Summary

On 1 May 2015, the Full Federal Court handed down a decision that will markedly affect the way regulatory enforcement matters may be "settled" by agreeing to a penalty with the regulator.

The decision is likely to have significant implications for prosecutions brought by regulators including the ACCC, ASIC, the ATO and industrial and workplace regulators such as the Fair Work Ombudsman Fair Work Building Industry Inspectorate.

In Director, Fair Work Building Industry Inspectorate v Construction Forestry, Mining and Energy Union [2015] FCAFC 59 (CFMEU decision), the Full Court held that the usual practice of making an application to the Court for the imposition of a penalty that has been agreed between the parties and supported by an agreed statement of facts and joint submission, was not permissible.

In this eBulletin we discuss the consequences of the decision for regulators and respondents and explore what might happen next.

The decision

In the CFMEU decision, a specially convened Full Court of the Federal Court was asked to make declaratory orders and impose a pecuniary penalty against the CFMEU for contraventions of the Building and Construction Industry Improvement Act 2005. The application was supported by a statement of agreed facts and a joint submission.

The Full Court held that the common practice of hearing joint submissions from the parties about appropriate penalties, was impermissible. 

In reaching this conclusion, the Full Court conducted a detailed review of the authorities, which it then attempted to reconcile with the High Court's decision in Barbaro v The Queen (2014) 305 ALR 323. Barbaro is authority for the proposition that it is not permissible for the prosecution in a criminal proceeding to make submissions to the Court at sentencing regarding the penalty or range of penalties that would be appropriate for the Court to impose.  Until this week's judgment in the CFMEU decision, Barbaro had not been considered applicable to civil penalty matters.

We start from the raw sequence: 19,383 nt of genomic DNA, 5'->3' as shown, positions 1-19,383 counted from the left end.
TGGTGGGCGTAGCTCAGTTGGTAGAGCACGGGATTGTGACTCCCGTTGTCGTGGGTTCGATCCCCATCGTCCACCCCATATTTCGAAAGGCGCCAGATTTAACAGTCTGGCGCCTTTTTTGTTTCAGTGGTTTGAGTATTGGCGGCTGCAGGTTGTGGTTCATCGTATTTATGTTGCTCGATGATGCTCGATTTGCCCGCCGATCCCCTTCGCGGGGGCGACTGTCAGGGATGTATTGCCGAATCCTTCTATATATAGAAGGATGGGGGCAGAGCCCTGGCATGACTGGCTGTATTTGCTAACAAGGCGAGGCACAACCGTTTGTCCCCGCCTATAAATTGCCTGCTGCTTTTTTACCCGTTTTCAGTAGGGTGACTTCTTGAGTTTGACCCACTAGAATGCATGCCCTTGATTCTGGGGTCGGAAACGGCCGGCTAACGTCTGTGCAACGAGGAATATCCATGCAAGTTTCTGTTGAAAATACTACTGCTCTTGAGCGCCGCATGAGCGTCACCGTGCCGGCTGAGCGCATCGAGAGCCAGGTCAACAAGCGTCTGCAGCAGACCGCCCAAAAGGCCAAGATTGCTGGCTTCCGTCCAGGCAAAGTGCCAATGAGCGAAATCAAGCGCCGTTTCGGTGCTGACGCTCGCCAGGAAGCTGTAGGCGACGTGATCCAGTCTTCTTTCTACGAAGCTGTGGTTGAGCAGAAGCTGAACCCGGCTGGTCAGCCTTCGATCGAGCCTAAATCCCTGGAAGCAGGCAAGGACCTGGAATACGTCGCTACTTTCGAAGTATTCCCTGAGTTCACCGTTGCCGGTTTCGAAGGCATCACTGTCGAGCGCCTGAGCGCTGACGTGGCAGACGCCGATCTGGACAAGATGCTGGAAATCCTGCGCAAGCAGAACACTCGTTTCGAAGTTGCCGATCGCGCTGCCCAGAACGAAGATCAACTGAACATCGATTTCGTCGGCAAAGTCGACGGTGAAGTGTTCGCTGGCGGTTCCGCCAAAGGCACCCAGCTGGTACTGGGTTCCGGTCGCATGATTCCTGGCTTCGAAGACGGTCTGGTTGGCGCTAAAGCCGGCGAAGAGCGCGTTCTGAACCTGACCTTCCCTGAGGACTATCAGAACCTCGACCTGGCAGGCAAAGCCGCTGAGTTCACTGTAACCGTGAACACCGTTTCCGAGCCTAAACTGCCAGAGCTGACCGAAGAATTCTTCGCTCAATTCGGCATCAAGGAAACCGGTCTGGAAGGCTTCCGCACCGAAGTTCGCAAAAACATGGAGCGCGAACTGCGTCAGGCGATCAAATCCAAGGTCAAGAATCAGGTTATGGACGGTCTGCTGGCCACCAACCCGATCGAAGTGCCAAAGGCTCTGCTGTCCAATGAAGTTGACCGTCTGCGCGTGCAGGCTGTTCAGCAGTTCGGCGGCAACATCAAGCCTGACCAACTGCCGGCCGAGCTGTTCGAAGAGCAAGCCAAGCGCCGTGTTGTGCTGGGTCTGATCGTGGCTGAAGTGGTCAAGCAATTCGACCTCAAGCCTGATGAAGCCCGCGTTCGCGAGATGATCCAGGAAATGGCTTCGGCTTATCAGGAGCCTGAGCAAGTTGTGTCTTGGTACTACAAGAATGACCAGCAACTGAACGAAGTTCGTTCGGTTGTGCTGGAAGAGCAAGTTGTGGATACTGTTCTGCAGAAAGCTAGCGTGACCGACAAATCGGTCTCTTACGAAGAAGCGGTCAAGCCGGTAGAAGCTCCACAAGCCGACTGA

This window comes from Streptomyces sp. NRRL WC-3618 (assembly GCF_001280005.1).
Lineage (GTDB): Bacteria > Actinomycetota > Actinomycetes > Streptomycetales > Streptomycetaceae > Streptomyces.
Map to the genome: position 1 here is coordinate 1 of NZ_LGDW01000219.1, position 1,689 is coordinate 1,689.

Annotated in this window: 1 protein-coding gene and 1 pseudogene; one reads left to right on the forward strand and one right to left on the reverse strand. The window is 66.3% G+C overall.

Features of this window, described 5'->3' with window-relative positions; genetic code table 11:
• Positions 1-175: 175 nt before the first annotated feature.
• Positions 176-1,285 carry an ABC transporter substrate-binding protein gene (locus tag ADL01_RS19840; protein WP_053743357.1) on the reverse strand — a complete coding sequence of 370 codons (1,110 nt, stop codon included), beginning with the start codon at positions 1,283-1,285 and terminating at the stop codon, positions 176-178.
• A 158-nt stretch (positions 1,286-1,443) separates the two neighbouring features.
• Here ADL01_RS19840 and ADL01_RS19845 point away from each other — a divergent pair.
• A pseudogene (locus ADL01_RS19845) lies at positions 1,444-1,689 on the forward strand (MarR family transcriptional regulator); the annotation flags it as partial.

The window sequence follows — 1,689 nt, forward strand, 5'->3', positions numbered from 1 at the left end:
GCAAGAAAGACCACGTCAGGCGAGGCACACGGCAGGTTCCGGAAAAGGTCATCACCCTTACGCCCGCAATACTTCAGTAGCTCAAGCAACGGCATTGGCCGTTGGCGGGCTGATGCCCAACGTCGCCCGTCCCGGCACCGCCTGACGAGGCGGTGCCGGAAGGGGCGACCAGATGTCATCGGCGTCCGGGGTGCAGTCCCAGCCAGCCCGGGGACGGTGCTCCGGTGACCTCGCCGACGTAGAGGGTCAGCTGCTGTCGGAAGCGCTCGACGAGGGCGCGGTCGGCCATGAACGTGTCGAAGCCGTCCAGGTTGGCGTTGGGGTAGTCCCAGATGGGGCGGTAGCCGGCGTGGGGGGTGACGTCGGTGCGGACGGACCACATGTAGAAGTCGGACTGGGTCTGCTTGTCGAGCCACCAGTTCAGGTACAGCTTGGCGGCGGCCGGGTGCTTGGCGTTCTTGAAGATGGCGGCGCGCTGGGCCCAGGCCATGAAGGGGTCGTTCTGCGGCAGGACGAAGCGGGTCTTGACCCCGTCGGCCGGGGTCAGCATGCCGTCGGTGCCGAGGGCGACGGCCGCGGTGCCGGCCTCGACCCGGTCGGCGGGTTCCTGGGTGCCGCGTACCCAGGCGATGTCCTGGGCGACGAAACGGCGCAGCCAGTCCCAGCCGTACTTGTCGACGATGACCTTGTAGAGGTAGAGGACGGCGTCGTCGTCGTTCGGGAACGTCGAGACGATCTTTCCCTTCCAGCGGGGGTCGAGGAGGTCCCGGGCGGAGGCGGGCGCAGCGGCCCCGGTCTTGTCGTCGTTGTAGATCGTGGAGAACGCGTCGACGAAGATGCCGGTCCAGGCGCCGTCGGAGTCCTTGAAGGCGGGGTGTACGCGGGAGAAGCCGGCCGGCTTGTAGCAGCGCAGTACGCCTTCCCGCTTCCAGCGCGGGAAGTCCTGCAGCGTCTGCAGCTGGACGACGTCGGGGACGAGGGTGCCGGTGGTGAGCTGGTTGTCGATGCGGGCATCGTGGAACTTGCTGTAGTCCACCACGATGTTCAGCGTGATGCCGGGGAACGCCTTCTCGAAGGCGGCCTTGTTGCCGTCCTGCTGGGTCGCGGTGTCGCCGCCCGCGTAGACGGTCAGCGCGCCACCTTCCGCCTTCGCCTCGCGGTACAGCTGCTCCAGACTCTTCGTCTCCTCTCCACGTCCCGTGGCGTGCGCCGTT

Following CFMEU, the position in both civil and criminal penalty proceedings is that a joint submission on an agreed penalty is neither evidence nor a submission on the law.  It is no more than an opinion expressed by counsel, making it generally inadmissible and irrelevant to the court's determination of the appropriate penalty to be imposed.

Civil penalties and common practice

The CFMEU decision effectively outlaws a practice that has been a common feature of regulatory enforcement proceedings in fields including:

  • competition and consumer law;
  • corporations law;
  • industrial and work place regulation; and